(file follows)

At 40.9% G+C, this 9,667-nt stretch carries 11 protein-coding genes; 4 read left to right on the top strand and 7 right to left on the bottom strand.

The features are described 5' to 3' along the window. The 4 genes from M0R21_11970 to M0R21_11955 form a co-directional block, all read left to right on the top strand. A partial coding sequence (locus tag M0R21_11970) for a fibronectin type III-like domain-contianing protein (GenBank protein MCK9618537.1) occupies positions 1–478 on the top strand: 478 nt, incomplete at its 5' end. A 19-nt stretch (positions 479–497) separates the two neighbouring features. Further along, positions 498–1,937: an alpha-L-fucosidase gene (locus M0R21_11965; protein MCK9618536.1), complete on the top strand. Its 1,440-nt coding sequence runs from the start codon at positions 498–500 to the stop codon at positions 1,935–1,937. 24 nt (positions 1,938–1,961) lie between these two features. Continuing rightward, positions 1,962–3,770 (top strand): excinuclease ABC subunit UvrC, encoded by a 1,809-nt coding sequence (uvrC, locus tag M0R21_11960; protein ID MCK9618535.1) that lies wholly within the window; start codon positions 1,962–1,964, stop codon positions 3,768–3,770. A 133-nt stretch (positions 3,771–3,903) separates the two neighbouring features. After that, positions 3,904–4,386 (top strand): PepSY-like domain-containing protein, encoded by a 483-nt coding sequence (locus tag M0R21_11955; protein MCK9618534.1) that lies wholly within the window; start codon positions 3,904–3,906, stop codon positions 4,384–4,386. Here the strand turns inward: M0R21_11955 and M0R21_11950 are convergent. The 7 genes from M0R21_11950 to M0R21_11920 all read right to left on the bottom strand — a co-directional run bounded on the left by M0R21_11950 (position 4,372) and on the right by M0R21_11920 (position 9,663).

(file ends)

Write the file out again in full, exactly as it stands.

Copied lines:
At 40.9% G+C, this 9,667-nt stretch carries 11 protein-coding genes; 4 read left to right on the top strand and 7 right to left on the bottom strand.

The features are described 5' to 3' along the window. The 4 genes from M0R21_11970 to M0R21_11955 form a co-directional block, all read left to right on the top strand. A partial coding sequence (locus tag M0R21_11970) for a fibronectin type III-like domain-contianing protein (GenBank protein MCK9618537.1) occupies positions 1–478 on the top strand: 478 nt, incomplete at its 5' end. A 19-nt stretch (positions 479–497) separates the two neighbouring features. Further along, positions 498–1,937: an alpha-L-fucosidase gene (locus M0R21_11965; protein MCK9618536.1), complete on the top strand. Its 1,440-nt coding sequence runs from the start codon at positions 498–500 to the stop codon at positions 1,935–1,937. 24 nt (positions 1,938–1,961) lie between these two features. Continuing rightward, positions 1,962–3,770 (top strand): excinuclease ABC subunit UvrC, encoded by a 1,809-nt coding sequence (uvrC, locus tag M0R21_11960; protein ID MCK9618535.1) that lies wholly within the window; start codon positions 1,962–1,964, stop codon positions 3,768–3,770. A 133-nt stretch (positions 3,771–3,903) separates the two neighbouring features. After that, positions 3,904–4,386 (top strand): PepSY-like domain-containing protein, encoded by a 483-nt coding sequence (locus tag M0R21_11955; protein MCK9618534.1) that lies wholly within the window; start codon positions 3,904–3,906, stop codon positions 4,384–4,386. Here the strand turns inward: M0R21_11955 and M0R21_11950 are convergent. The 7 genes from M0R21_11950 to M0R21_11920 all read right to left on the bottom strand — a co-directional run bounded on the left by M0R21_11950 (position 4,372) and on the right by M0R21_11920 (position 9,663).